But what of the notion that libraries, particularly college libraries like my own, should provide their users with a strong general collection in line with their institution's curriculum? In the long tail, hybrid print/digital environment of the early 21rst century, this idea of a broad and shallow local collection perhaps doesn't make as much sense. As we try to expand our patron's information universe with consortial borrowing and large aggregations of e content, not to mention awareness of what's out there on the web, the idea of a limited general book collection seems quaint, like your neighborhood book store.
Somehow, we still want our patrons to be able to be able to identify the most important works in a subject area without getting overloaded with choices. One might argue that Google's success is based on doing something like this for the web as a whole. Google is able to reliably pull up the most popular and trusted websites on a given topic.
Our discovery systems need to do a better job of giving some relief to the information landscape. Our users should be able to tell if some titles are more popular, more widely cited, etc. than others. If a text is a classic work of literature or a classic in the field, it should be obvious s in search results.
Ranking search results based partly on the number of holding libraries like WorldCat.org does is a step in the right direction: the collective intelligence of collection development work, if you will. FRBRization is another one. Use of citation analysis could be another. Folksonomies and recommendation engines another. Human curation also has a role.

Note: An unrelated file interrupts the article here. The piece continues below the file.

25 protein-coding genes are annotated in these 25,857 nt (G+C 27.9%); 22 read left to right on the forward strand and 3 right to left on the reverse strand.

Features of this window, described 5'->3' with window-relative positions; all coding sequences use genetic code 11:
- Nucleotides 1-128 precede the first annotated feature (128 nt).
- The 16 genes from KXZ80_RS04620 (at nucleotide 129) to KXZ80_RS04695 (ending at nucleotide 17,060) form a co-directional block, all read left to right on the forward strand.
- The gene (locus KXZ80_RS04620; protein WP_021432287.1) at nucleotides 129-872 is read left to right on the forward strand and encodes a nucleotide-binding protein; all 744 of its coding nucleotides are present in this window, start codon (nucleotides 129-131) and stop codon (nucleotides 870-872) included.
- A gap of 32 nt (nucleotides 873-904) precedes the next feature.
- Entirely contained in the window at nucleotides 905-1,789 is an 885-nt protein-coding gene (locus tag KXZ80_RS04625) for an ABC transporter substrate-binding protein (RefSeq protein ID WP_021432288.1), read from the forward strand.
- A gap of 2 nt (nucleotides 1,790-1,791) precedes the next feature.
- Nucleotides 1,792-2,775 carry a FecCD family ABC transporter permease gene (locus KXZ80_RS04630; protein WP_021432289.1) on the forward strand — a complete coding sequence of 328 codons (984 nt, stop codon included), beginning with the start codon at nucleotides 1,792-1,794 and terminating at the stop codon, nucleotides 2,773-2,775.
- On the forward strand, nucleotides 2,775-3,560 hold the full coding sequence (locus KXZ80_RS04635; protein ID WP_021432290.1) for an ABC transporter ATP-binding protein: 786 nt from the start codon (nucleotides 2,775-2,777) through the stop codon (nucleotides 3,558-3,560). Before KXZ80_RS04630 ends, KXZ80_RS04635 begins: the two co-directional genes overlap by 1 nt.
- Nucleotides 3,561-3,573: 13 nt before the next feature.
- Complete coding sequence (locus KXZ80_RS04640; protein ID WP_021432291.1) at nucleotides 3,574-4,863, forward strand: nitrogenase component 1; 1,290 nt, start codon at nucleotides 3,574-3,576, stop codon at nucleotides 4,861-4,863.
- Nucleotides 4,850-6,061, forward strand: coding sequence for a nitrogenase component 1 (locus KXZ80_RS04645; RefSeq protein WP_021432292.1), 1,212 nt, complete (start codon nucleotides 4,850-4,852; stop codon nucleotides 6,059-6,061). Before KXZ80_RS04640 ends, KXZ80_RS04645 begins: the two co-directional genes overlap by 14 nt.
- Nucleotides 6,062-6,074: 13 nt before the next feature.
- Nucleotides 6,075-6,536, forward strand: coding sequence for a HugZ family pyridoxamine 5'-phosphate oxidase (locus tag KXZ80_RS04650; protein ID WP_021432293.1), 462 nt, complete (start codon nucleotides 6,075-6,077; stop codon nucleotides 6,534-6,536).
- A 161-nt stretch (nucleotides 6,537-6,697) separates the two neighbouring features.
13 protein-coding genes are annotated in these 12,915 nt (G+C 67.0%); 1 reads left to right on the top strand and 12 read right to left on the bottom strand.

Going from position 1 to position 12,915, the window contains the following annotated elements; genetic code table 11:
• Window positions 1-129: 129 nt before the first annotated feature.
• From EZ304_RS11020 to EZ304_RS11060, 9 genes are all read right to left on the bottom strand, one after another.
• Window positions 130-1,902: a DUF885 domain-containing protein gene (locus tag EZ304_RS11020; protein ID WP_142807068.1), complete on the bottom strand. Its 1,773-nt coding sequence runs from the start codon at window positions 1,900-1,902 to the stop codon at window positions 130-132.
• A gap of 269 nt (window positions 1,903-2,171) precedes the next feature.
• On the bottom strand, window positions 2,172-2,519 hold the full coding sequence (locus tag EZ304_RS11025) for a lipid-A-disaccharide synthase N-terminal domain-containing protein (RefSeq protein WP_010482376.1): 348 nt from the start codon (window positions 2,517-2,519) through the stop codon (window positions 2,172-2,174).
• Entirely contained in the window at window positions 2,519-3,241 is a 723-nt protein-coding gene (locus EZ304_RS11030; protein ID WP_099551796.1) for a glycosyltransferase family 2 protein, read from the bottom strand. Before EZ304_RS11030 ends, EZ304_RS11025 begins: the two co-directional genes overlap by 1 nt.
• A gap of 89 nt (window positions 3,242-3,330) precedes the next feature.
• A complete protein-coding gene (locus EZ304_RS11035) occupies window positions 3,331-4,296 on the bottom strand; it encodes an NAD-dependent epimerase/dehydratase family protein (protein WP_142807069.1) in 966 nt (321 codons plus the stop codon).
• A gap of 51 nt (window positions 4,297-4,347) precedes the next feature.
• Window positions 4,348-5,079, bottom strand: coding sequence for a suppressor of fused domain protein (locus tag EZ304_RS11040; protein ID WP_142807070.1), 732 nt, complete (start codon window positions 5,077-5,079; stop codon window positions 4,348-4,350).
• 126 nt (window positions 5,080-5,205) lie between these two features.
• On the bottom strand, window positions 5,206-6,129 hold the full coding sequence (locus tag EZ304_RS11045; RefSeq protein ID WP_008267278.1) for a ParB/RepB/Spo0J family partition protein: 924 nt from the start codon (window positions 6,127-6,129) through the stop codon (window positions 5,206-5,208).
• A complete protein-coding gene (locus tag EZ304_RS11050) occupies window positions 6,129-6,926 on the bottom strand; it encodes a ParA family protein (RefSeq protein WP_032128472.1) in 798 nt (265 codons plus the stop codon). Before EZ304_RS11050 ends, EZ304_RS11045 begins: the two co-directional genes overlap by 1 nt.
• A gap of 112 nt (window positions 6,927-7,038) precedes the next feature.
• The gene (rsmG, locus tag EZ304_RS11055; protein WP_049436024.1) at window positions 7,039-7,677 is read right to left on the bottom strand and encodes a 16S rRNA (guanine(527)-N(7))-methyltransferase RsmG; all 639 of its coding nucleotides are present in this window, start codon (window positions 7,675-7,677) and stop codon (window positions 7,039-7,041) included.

The commercial world is getting good at using these techniques. Libraries really have a chance to lead in the FRBRizaton arena, I think. This is something the commercial world hasn't figured out, as Mike Shatzkin points out out here:
Recommendation engines aside (”based on what you bought before, have we got a book for you!”), online book retailers have a long way to go to enable the customized curation that seems both possible and desireable in the digital age. Even as sophisticated a retailer at Barnes & Noble will present multiple duplicate entries of a public domain scan from Google to an ebook search for a Shakespeare play. And even as sophisticated a retailer as Amazon will sell you a Kindle ebook that is a self-published tome in a way that is indistinguishable from a book from a legitimate publisher. These are failures of curation.